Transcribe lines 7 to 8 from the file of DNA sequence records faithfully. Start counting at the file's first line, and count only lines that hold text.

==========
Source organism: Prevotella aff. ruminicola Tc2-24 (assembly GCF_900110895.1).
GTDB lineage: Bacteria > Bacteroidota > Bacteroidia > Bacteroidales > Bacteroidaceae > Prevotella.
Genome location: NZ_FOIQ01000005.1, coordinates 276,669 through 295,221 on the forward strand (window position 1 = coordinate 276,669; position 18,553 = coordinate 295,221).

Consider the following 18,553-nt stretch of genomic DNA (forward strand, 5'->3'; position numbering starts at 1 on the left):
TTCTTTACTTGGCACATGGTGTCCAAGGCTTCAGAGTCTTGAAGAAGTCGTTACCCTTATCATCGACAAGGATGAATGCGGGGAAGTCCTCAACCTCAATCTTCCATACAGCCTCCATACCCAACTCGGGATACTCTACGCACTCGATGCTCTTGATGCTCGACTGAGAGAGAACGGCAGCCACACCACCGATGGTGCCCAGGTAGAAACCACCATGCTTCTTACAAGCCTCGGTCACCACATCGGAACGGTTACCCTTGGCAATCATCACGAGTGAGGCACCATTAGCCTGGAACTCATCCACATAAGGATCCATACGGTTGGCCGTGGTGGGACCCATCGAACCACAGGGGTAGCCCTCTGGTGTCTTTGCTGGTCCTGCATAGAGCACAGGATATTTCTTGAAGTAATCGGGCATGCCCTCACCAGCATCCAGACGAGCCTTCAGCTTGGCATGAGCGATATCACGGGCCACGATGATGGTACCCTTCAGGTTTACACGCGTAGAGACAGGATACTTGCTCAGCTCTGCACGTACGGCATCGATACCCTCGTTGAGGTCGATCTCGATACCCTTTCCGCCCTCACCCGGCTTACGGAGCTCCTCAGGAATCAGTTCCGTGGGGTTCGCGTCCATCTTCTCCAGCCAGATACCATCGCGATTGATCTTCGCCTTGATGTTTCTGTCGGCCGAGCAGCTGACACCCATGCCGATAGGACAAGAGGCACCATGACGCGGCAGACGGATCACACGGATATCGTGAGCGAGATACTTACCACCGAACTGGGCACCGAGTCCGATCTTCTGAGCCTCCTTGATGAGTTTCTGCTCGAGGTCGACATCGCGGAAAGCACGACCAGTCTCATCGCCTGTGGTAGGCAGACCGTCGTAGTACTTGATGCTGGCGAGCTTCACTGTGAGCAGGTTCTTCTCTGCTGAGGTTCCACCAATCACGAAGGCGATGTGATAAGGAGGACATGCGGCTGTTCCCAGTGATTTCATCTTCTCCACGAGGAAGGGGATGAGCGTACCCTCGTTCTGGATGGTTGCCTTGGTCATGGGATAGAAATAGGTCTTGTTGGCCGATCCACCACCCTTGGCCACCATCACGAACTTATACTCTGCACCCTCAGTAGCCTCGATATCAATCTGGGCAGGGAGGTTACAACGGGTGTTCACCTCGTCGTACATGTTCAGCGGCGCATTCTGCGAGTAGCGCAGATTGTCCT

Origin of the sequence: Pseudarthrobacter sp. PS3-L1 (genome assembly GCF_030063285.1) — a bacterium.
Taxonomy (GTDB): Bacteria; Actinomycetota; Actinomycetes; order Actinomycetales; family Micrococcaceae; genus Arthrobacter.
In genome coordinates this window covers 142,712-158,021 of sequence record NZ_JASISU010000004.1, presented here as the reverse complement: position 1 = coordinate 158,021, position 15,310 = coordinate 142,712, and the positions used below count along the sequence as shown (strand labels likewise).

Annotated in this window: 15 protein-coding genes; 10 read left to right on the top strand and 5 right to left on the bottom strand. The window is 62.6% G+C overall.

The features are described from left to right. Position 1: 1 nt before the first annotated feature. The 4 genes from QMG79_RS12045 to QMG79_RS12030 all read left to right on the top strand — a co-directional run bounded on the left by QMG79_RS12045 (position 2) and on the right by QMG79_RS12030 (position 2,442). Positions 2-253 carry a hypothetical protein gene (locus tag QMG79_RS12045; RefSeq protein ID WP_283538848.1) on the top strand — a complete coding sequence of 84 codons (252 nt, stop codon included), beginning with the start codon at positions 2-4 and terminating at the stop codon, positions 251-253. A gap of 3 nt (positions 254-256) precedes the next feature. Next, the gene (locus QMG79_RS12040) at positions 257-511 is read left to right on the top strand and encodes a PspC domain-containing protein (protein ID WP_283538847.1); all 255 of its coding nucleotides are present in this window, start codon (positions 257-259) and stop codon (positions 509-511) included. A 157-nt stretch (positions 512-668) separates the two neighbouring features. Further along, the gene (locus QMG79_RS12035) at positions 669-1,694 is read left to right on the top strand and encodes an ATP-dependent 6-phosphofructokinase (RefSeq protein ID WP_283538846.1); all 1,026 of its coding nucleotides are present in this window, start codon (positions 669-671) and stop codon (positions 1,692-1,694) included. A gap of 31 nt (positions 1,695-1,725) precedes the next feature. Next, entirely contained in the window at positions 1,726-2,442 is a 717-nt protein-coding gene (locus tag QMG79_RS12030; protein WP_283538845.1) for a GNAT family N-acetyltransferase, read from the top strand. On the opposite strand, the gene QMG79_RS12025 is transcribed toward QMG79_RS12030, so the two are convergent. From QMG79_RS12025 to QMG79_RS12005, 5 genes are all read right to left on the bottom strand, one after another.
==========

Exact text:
Taxonomy (GTDB): Bacteria; Actinomycetota; Actinomycetes; order Actinomycetales; family Micrococcaceae; genus Arthrobacter.
In genome coordinates this window covers 142,712-158,021 of sequence record NZ_JASISU010000004.1, presented here as the reverse complement: position 1 = coordinate 158,021, position 15,310 = coordinate 142,712, and the positions used below count along the sequence as shown (strand labels likewise).